Saab stories at the 2021 Owners’ Convention



Saab filed for bankruptcy in 2011, but the failure of the other Swedish automaker did not prevent a rather dramatic increase in the value of orphan vehicles.

ROBIN UTRECHT / AFP via Getty Images

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The Saab people drive their cars. At least most of them do.

At Saab owners agreement 2021 in Albany, NY, Ray Kopczynski of Albany, Oregon, held up a sign saying, “Albany to Albany or Bust!” He had driven his 1965 Saab 96 — with a 40-horsepower three-cylinder, two-stroke engine that required adding oil to gasoline — all across the country, only struggling to cross the road. Continental Divide. It took him 12 or 13 days to cross, pulling a small trailer and carrying a large amount of Aleve and Tylenol. Another Saab owner had come from Minnesota.

In contrast, Greg Smith of Catskill, NY, brought his emerald green 1975 Saab 95 wagon from storage 10 miles away. And he towed it. “I won’t be driving her in the rain,” he said. Smith paid US $ 31,000 for his unique economy car, which has spent most of his life with a family in the Swedish far north province of Lapland, on site Bring a trailer. To say it was a virgin was an understatement – it was almost new, hence the owner’s reluctance to weather the weather.

Saab filed for bankruptcy in 2011, and the latest efforts to save the company ultimately came to naught. But the failure of the other Swedish automaker did not prevent a rather dramatic increase in the value of orphan vehicles. The pre-General Motors Saab C900 turbo convertible was particularly popular, as were early turbos, 95s and 96s, late period 9000 Aero sedans, and low-production quirks like the two-seat Sonett sports car. .

According to Hagerty, who publishes an old car price guide: “The current market for a five-speed Saab 900 Turbo convertible of the first generation (up to model year 1994) shows values ​​ranging from US $ 14,000. for a car in good condition at US $ 31,000 for a car in excellent condition. The Saab 900 Turbo also has a younger demographic with 63% of quotes coming from Gen X and young enthusiasts versus 58% for all enthusiast vehicles.

Ray Kopczynski from Albany, Oregon drove his Saab 96 in Albany, NY

Photo by Jim Motavalli

One of the oldest cars on display was Asher Schlusselberg’s teardrop-shaped 1959 93. This version of the two-stroke Saab was introduced with a total output of 33 horsepower. Only 52,731 Saab 93s were produced. But much rarer at the show was the Saab Sonett Super Sport, a Corvette-style racing car produced around 1956 in an edition of just six. Owner Bill Jacobson was a second generation Saab dealer. He serves them now in Delaware and owns more than 40 Saabs.

Jason Duncan from Voorheesville, NY brought an unsold version of the 900 to the United States. The 900i featured an “opera window” at the rear and Duncan’s is a British right-hand drive car. He’s another collector with several cars.

Former Saab owner Gary Hamilton of Ipswich, Massachusetts is a history buff who puts old Saabs (and other vintage cars) back on the road to competition. Hamilton recreated a version of the Great American Mountain Rallye, which was originally run from New York to the Canadian border between 1953 and 1956.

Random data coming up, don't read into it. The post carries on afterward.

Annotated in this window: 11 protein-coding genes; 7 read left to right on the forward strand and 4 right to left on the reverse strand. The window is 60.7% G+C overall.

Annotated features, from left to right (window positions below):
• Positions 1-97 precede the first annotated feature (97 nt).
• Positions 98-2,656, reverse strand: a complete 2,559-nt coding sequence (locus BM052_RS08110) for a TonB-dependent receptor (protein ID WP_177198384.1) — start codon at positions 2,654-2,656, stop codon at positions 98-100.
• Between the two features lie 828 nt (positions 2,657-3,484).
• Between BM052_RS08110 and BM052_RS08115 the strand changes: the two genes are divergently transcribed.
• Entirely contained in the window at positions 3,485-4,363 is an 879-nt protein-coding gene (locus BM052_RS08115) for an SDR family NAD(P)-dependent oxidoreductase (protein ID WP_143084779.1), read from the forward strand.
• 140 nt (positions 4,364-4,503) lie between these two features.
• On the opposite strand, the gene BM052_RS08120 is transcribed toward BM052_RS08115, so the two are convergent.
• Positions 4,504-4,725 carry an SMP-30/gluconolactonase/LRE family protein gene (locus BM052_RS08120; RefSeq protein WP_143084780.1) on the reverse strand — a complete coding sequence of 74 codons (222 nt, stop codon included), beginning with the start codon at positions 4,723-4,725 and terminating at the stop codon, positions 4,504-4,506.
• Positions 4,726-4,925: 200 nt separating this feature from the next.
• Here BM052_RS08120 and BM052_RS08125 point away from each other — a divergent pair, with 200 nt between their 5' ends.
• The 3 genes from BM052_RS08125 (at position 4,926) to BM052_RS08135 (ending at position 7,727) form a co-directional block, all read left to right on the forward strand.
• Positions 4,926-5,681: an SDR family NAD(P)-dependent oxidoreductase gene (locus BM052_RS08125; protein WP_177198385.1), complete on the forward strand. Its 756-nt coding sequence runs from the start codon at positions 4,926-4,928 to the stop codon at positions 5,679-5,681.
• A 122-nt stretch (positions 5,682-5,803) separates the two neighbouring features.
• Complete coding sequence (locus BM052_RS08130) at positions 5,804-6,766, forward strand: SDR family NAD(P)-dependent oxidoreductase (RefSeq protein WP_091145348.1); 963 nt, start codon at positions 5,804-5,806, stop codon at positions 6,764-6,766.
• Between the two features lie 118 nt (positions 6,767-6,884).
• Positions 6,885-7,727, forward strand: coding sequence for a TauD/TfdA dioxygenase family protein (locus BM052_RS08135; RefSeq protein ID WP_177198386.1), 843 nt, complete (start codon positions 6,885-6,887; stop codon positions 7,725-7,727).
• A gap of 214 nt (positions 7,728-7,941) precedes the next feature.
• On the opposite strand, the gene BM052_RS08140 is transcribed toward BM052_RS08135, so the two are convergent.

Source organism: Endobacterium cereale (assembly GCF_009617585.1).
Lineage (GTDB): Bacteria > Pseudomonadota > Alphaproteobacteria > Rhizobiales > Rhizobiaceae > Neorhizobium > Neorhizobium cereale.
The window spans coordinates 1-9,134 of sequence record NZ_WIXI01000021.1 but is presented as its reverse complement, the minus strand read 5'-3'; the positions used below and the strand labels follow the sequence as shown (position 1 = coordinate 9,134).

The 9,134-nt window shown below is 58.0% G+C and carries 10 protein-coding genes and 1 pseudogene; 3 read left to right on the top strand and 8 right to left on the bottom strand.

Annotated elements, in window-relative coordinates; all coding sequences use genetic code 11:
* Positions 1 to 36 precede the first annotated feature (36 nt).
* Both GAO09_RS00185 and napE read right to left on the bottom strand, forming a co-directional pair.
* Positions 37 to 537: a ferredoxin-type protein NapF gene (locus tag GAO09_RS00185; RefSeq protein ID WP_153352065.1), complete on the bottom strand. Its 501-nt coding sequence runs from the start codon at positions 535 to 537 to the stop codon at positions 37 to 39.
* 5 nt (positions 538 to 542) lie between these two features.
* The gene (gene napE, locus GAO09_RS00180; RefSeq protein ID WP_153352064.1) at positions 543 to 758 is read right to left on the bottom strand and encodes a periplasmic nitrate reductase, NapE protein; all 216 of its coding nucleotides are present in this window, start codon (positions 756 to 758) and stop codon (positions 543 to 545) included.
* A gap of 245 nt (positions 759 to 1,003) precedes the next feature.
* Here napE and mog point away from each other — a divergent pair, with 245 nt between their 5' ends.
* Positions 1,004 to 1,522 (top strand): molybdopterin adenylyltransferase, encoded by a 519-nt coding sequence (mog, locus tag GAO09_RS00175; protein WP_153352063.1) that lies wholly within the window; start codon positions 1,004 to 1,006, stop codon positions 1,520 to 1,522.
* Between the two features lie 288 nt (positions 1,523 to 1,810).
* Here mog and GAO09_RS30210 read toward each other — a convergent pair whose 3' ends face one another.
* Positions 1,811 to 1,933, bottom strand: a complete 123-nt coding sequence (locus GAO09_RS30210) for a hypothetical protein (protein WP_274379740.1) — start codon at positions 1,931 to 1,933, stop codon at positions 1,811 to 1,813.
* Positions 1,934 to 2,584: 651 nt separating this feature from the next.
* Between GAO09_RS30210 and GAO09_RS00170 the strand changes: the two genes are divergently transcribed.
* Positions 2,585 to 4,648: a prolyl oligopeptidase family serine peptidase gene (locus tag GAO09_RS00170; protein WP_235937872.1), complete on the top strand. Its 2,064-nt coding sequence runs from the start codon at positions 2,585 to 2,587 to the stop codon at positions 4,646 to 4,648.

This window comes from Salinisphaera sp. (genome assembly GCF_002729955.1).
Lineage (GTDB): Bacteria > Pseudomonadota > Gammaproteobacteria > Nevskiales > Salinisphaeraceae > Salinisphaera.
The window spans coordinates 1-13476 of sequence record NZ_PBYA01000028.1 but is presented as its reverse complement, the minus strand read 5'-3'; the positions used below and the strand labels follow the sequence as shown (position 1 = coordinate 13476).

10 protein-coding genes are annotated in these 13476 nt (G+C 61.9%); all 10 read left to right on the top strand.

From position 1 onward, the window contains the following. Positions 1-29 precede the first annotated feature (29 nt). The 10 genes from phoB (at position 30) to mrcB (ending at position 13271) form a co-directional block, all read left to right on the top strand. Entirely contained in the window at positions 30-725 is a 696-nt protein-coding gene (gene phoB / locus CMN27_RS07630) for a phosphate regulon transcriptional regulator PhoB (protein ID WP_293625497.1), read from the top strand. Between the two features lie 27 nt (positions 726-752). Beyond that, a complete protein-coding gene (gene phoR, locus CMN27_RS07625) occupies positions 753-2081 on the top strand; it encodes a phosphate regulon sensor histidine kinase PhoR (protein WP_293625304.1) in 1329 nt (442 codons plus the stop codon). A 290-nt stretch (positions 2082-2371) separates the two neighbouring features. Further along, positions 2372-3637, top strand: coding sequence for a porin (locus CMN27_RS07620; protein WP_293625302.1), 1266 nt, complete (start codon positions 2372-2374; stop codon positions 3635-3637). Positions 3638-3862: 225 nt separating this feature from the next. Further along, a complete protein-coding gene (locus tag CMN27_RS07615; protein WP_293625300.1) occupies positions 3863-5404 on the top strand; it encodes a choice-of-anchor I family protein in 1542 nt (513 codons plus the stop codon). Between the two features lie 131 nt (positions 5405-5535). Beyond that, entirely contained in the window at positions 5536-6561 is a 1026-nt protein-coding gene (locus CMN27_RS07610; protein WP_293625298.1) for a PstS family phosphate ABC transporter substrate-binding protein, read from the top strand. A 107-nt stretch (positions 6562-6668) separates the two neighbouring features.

Competitors on a 1,100-mile rally that traversed the New York Adirondacks, New Hampshire’s White Mountains and Vermont’s Green Mountains each Thanksgiving weekend included legends Stirling Moss and Juan Manuel Fangio. It was called “America’s longest, hardest and coldest rally”. A selling point Hamilton used at the convention was that in 1956 the three original Saab 93s placed first, third and fourth in their class.

Rally Master Hamilton will host the event in Vermont next September, using rally technology that existed in the 1950s and as many original roads as possible. To date, 20 teams have registered.

New Yorker Gary Stottler’s Saab 9000 Aero is a survivor because its previous owner only drove it 4,400 miles a year on a “low-salt diet”. Kim Arthurs’ 9000 lost compression in the number one cylinder when it had “only” 193,000 miles. Now it’s back on the road with a “new old stock” factory engine.

Bill Jacobson with his ultra-rare Saab Sonett racing car.

Photo by Jim Motavalli

Achieving high kilometers is a mark of pride for Saab owners. The Saab network, where Saabs and used parts are marketed, maintains a register cars that have huge numbers on their odometers. The defending champion is Peter G. Gilbert of Glendale, Wis., Whose 1989 900 SPG Turbo has driven over a million miles. Of course, this is overtaken by another Swedish car, Irv Gordon’s Volvo 1800S, with over three million miles.

William Stilwell of Alexandria, Virginia, came from the Washington, DC area in a convoy of six Saab owners. They encountered torrential rains on the way, and Stilwell was still wringing out the cargo that was in the trunk.

His car is a 1991 Saab 900 Turbo convertible bought by his father in 1994 with 44,589 miles on the clock. By the time his son got it, the car had driven 112,554 miles, and when he repainted it in 2015, the number had grown to 137,100, and it now has 142,000. The car is still in. immaculate condition, although a little soggy.

After Greg Smith bought his station wagon, he was offered US $ 2,500 just for the vintage Saab brand roof rack. Needless to say, it’s a rare accessory, but selling car parts didn’t seem fair to Smith. The roof rack is still in place.

There will be a second Saab event, exclusively for convertibles, on Sunday, September 19. It’s the Green Fest @ Rhinebeck at the old Rhinebeck Airfield in Rhinebeck, NY


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